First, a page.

Retailers are urgently stepping up efforts to boost e-commerce capabilities while maintaining margins. According to FMI data from its 2020 Power of Private Brands report, 83% of retailers expected to boost private brand strategies for eCommerce in the wake of the pandemic. Meanwhile, 76% of retailers view home delivery/click and collect internet sales as a major growth opportunity for private brands.

A key part of a great online buying experience is ensuring consumers have easy access to all the information they need before making a purchasing decision, from ingredients to allergens to nutritional value. Health-conscious consumers who can’t find accurate product information online will quickly opt to shop elsewhere. Providing complete, accurate information about ingredients and product origin online gives food retailers a competitive advantage as more and more consumers move to online buying channels.

The imperatives for private brand retailers, however, go beyond just enhancing product information in online buying channels. Most of these retailers are just learning to support multiple selling channels operationally.

Supply chain transparency and agility gives retailers access to complete product and sourcing data, enables businesses to track inventory across stores and distribution centers, and allows retailers to intelligently allocate product across buying channels to drive great customer experiences while maintaining margins.

The quick pivot to online grocery shopping in 2020 allowed a select few retailers with aggressive digital strategies to grab even more consumer market share. For food retailers and grocers to keep pace, they must invest in supply chain and order management technologies that support the first 10,000 miles in the delivery process as well as the last mile.


In the food industry, quality and compliance standards cannot be an afterthought – knowing food products are safe is top of mind for consumers, so it needs to be top of mind for retailers and suppliers. Regulations around food safety are only accelerating. In 2020, the Food and Drug Administration (FDA) announced it is taking a “new approach to food safety” to keep pace with the evolving production methods, reformulations, and delivery methods. The FDA is now focused on food safety standards that leverage technology to create a “safer and more digital, traceable food system.”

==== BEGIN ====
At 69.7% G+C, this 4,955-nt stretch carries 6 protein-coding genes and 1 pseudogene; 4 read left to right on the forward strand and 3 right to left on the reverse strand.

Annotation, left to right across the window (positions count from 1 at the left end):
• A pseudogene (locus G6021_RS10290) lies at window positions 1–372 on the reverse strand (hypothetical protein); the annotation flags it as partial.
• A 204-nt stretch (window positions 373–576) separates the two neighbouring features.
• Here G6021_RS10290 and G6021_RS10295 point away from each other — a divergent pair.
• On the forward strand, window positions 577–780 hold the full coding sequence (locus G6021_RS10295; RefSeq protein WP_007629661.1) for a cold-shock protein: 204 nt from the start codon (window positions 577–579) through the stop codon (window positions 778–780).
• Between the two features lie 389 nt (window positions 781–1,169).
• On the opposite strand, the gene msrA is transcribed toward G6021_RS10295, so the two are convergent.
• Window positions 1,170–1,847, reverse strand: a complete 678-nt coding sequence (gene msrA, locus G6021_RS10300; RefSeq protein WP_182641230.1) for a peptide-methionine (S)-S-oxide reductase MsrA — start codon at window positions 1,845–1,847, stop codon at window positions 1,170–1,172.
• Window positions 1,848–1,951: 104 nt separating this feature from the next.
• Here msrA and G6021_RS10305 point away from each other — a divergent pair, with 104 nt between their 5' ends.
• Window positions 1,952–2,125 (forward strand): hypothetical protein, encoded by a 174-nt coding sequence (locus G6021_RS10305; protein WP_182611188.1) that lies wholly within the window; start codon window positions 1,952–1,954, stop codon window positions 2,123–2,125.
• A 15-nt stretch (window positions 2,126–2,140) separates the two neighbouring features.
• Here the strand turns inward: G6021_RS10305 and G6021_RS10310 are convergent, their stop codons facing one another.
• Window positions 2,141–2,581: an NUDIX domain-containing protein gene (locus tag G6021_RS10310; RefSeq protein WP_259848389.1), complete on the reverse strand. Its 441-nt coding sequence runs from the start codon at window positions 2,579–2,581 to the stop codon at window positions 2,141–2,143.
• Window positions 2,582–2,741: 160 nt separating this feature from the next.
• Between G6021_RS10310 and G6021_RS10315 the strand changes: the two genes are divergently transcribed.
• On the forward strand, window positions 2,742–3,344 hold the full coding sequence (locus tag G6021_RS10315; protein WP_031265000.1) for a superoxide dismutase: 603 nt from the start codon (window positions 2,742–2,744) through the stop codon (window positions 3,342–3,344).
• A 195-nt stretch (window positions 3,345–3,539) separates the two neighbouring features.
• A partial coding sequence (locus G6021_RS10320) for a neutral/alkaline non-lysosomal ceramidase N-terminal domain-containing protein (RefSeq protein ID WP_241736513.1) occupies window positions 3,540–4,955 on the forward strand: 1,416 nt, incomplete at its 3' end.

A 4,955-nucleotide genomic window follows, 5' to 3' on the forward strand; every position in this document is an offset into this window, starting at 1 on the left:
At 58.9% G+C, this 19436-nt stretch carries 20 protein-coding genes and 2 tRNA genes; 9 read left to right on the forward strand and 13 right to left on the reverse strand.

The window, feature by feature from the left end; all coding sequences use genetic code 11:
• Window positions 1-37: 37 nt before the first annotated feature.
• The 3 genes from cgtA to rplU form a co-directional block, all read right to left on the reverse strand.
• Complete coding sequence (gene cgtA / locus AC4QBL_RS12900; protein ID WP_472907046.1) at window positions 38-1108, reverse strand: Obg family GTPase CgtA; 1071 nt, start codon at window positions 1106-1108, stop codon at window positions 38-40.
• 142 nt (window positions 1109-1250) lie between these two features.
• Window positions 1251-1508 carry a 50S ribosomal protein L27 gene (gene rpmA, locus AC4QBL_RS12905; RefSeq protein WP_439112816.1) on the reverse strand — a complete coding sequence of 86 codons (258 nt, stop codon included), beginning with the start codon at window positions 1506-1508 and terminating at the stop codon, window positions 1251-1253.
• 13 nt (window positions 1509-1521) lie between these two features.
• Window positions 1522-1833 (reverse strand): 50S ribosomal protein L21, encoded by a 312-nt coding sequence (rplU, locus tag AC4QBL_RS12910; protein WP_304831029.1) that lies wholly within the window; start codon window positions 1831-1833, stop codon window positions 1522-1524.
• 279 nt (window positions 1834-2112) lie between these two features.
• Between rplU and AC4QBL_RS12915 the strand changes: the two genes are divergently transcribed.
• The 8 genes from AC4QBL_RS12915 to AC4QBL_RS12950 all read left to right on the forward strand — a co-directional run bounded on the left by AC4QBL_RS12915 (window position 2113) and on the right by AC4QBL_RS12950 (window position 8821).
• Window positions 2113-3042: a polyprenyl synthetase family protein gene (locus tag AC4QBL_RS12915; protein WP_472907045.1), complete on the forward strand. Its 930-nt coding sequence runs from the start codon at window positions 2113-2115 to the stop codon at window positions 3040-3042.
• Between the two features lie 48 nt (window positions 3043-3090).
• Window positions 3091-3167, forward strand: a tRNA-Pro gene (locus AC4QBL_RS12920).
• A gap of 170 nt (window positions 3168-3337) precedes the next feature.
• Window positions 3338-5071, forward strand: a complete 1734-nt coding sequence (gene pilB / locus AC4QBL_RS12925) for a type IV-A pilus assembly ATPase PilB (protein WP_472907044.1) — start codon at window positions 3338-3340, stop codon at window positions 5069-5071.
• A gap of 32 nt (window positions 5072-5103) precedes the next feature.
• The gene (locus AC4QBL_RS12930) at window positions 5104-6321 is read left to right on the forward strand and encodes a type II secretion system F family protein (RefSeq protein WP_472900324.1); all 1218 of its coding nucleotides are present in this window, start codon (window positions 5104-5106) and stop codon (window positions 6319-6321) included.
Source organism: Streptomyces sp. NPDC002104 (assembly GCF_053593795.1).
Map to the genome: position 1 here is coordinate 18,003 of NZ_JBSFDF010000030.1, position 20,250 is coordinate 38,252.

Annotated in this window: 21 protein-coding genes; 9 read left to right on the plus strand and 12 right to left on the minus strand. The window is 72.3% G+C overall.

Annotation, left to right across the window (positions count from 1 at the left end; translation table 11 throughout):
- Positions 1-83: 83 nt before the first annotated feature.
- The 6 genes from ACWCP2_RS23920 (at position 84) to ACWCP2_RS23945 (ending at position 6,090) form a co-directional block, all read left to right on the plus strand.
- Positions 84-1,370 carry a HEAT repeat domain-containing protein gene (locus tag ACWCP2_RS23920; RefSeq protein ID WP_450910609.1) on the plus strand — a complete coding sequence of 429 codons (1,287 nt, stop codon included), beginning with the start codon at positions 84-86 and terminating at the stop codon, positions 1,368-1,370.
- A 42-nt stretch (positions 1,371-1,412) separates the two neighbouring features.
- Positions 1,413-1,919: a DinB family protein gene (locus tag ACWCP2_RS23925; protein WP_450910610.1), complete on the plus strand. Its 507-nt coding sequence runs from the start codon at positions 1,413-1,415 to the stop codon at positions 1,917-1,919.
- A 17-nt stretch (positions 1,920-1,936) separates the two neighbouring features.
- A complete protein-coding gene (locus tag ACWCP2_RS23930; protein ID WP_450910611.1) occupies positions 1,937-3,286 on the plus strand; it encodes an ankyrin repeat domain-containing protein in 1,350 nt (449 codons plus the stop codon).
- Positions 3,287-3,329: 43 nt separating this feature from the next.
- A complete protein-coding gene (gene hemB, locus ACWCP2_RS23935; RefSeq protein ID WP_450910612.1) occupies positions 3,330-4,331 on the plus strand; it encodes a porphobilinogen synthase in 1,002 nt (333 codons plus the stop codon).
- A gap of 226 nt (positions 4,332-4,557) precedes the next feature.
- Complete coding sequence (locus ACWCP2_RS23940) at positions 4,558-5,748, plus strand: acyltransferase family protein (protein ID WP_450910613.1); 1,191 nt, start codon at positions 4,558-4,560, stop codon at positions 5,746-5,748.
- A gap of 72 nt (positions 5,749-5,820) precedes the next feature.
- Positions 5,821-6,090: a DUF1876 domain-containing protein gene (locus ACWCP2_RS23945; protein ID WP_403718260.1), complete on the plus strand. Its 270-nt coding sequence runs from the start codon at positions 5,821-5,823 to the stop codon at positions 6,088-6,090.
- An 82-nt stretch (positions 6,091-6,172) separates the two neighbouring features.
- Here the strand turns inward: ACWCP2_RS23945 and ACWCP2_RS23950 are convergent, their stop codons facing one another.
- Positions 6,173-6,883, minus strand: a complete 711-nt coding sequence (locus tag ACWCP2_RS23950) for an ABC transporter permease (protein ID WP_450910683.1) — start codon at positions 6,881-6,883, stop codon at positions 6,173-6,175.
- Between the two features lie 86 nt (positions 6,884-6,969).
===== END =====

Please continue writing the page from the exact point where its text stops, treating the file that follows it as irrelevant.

To keep pace with regulations as well as consumer expectations, retailers need to make sure their private brand products meet all safety, quality, and compliance standards from the very start of the product lifecycle. According to Fair Trade USA, consumers are 79 percent more likely to select products with a stamp of approval from Fair Trade signaling ingredients are high-quality and workers are treated ethically. This trend proves that consumers want grocers to prioritize healthy products, sustainable farming, ethical working practices, and fair compensation. Mitigating risk across the supply chain by holding suppliers, vendors, and national brands to strict regulatory standards in real-time helps retailers satisfy the demands of today’s consumers.

Loblaw used the Bamboo Rose platform to easily meet its internal compliance objectives and fulfill regulatory requirements. The major food retailer streamlined vendor management and product compliance complexity by aggregating all relevant data across product categories. Now, Loblaw’s Quality Assurance team can track and record vendor collaboration and compliance in a single, unified platform to ensure data accuracy, vendor accountability, reduced compliance risk, and reduced administrative complexity.

Having the ability to trace products back through the supply chain significantly reduces regulatory risk, lessens the financial impact of product recalls, and gives consumers a window into the origins of the food products they’re buying.


This article outlines key areas of focus for advancing grocery private brands. However, it’s hard to move forward on all fronts at once. Retailers should start by evaluating how the major points in this paper relate to their own private brand operations. Here some key questions to consider in making these assessments:

  • Is my private brand strategy driving innovation, and market differentiation, and meeting consumer expectations?
  • Has my business kept up with the technology investments needed in areas ranging from new product development to supply chain management?
  • Do my systems support deep connections with private brand suppliers and the broader business partner community?
  • Are my systems effectively supporting the management of traceability, transparency, compliance, regulatory requirements, claims certifications, and quality assurance?
  • Are my business processes adequately digitized to allow for agile and profitable support of online customer buying channels?

Content from Bamboo Rose

Alex Lim is a certified book reviewer and editor with over 10 years of experience in the publishing industry. He has reviewed hundreds of books for reputable magazines and websites, such as The New York Times, The Guardian, and Goodreads. Alex has a master’s degree in comparative literature from Harvard University and a PhD in literary criticism from Oxford University. He is also the author of several acclaimed books on literary theory and analysis, such as The Art of Reading and How to Write a Book Review. Alex lives in London, England with his wife and two children. You can contact him at [email protected] or follow him on Website | Twitter | Facebook